Referendum Approaching on New Marathon City Library

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Libraries can begin a lifelong love of reading in kids, or help sustain it in adults, but without a good library, that can be hard to do.

That's why the Village of Marathon City is hoping voters will allow them to improve their aging library with a referendum on November 3.

Their planned 3,000 square foot library will cost an estimated $550,000, however once finished, the county would then pay back half the cost to the village.

And since the village plans to foot the bill with reserve funds, leaders say if approved, it could be a great deal for residents.

"I think we have a pretty good plan to move forward without really having any impact on village property taxpayers," says Dave Joswiak, Village Administrator for Marathon City.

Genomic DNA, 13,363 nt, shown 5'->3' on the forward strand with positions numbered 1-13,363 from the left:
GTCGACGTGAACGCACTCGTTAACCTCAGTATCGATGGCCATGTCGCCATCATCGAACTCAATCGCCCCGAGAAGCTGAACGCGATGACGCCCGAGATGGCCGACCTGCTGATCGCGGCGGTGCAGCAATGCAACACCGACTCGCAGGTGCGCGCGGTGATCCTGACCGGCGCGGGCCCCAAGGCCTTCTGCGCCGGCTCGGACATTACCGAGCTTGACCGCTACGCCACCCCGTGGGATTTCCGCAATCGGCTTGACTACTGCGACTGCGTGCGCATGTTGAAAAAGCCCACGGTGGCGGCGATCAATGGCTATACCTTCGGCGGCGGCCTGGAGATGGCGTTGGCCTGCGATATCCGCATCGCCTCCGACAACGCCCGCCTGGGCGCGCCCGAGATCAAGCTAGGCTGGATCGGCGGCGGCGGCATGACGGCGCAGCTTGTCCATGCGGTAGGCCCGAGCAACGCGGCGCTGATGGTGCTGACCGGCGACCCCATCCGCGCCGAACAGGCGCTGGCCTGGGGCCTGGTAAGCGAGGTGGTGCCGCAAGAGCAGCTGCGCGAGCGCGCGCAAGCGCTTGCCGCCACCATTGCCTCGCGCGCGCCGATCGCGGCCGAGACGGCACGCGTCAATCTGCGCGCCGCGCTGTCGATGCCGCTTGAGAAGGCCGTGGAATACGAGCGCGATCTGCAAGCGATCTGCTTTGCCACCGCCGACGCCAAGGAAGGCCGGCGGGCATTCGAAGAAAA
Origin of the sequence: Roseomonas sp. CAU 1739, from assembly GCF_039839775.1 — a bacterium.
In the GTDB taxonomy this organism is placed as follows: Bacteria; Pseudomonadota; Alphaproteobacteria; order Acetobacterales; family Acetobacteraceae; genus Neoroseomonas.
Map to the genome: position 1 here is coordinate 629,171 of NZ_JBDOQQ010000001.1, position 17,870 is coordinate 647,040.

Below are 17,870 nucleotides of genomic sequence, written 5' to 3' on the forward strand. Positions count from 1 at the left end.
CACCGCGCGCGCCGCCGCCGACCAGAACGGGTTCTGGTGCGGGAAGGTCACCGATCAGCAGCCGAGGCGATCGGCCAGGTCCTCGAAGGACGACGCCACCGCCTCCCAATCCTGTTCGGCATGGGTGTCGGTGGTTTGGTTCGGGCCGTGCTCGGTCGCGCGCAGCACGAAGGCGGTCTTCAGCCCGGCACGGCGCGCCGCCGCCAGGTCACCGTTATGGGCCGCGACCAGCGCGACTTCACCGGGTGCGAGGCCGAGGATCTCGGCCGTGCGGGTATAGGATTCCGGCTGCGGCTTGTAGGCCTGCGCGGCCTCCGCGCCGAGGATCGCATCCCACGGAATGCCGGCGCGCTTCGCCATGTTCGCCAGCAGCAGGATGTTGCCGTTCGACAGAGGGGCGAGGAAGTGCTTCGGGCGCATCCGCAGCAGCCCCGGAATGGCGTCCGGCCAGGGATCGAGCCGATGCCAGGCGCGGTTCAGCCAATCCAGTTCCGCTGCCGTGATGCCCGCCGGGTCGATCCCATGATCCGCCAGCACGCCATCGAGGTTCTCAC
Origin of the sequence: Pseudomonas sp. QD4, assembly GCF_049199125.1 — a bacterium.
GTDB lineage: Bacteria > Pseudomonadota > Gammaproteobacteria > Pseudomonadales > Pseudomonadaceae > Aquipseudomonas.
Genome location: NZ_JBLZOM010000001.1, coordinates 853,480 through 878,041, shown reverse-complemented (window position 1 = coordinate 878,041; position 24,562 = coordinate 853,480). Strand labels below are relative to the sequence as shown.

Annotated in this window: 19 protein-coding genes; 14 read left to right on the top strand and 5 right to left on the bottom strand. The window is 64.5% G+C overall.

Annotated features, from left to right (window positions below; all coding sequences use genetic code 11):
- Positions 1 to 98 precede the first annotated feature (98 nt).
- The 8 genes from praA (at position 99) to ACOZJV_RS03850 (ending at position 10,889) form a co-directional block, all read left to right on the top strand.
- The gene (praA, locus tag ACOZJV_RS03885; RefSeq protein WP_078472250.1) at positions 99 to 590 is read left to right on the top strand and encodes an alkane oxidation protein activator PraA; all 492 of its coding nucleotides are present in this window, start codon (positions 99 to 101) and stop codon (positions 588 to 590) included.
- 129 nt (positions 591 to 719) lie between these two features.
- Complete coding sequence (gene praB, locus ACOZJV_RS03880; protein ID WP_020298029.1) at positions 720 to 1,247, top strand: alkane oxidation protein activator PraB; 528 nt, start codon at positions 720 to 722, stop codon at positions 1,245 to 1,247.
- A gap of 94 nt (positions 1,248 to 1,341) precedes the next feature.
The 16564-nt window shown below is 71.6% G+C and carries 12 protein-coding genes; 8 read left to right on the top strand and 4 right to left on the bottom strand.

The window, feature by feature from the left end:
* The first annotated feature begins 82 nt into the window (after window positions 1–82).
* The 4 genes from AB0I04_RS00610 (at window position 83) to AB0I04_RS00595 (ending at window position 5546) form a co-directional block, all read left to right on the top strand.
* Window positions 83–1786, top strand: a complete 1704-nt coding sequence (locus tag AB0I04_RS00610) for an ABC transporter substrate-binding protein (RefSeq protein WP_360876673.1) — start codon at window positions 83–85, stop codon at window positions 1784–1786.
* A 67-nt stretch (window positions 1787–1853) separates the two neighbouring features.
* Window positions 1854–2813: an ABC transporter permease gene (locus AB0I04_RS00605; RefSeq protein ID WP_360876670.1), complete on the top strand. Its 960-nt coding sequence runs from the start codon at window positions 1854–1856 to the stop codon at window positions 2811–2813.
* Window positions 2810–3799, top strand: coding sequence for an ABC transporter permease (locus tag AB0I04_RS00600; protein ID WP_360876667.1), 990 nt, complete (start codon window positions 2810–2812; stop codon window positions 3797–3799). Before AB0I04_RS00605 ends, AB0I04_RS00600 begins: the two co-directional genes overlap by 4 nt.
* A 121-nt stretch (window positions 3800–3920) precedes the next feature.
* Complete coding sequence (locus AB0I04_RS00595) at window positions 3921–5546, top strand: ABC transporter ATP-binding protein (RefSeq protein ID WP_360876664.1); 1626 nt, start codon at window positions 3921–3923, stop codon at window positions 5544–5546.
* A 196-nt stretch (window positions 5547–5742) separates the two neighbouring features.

And as anyone who has been inside Marathon City's current library can attest to, it's really not meeting the village's needs anymore.

"We have a very good circulation, a very good population of people using it, but the services we offer are very limited, because there's just no place to go," says Lavone Rungy, Branch Supervisor for the Marathon Library.

In fact, the cramped, 900 square foot library is less than half the size of Marathon County's next smallest library, and that's why local librarians say more space would get them more books, new programs, and improved community service.

Rungy says, "I think the people in this community deserve a new library, but whether they decide to vote for a new library or against it, it's entirely up to them."

That decision will come November 3.